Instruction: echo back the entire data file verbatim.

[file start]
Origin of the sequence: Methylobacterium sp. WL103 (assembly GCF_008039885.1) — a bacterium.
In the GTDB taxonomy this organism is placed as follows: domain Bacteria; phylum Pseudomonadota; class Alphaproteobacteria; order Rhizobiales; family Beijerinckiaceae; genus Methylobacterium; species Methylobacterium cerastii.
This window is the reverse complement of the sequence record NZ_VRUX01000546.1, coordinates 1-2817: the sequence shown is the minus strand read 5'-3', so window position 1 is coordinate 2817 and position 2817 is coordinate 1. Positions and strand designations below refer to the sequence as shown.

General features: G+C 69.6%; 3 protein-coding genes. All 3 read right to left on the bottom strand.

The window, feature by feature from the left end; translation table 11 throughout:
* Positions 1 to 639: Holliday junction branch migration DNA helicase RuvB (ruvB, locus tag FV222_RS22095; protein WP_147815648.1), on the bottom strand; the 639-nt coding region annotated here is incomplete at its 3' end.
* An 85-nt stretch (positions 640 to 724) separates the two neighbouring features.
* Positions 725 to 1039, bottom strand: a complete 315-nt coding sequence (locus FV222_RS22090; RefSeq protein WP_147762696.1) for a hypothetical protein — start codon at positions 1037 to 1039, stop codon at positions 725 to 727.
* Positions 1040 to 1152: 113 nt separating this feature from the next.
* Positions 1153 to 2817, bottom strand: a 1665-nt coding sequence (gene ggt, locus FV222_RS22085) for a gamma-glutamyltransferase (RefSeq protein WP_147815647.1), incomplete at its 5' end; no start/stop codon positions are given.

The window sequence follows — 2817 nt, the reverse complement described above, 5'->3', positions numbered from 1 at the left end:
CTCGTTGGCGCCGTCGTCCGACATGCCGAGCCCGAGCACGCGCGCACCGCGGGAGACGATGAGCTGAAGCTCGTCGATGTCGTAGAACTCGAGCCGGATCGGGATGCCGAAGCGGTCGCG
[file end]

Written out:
Origin of the sequence: Methylobacterium sp. WL103 (assembly GCF_008039885.1) — a bacterium.
In the GTDB taxonomy this organism is placed as follows: domain Bacteria; phylum Pseudomonadota; class Alphaproteobacteria; order Rhizobiales; family Beijerinckiaceae; genus Methylobacterium; species Methylobacterium cerastii.
This window is the reverse complement of the sequence record NZ_VRUX01000546.1, coordinates 1-2817: the sequence shown is the minus strand read 5'-3', so window position 1 is coordinate 2817 and position 2817 is coordinate 1. Positions and strand designations below refer to the sequence as shown.

General features: G+C 69.6%; 3 protein-coding genes. All 3 read right to left on the bottom strand.

The window, feature by feature from the left end; translation table 11 throughout:
* Positions 1 to 639: Holliday junction branch migration DNA helicase RuvB (ruvB, locus tag FV222_RS22095; protein WP_147815648.1), on the bottom strand; the 639-nt coding region annotated here is incomplete at its 3' end.
* An 85-nt stretch (positions 640 to 724) separates the two neighbouring features.
* Positions 725 to 1039, bottom strand: a complete 315-nt coding sequence (locus FV222_RS22090; RefSeq protein WP_147762696.1) for a hypothetical protein — start codon at positions 1037 to 1039, stop codon at positions 725 to 727.
* Positions 1040 to 1152: 113 nt separating this feature from the next.
* Positions 1153 to 2817, bottom strand: a 1665-nt coding sequence (gene ggt, locus FV222_RS22085) for a gamma-glutamyltransferase (RefSeq protein WP_147815647.1), incomplete at its 5' end; no start/stop codon positions are given.

The window sequence follows — 2817 nt, the reverse complement described above, 5'->3', positions numbered from 1 at the left end:
CTCGTTGGCGCCGTCGTCCGACATGCCGAGCCCGAGCACGCGCGCACCGCGGGAGACGATGAGCTGAAGCTCGTCGATGTCGTAGAACTCGAGCCGGATCGGGATGCCGAAGCGGTCGCG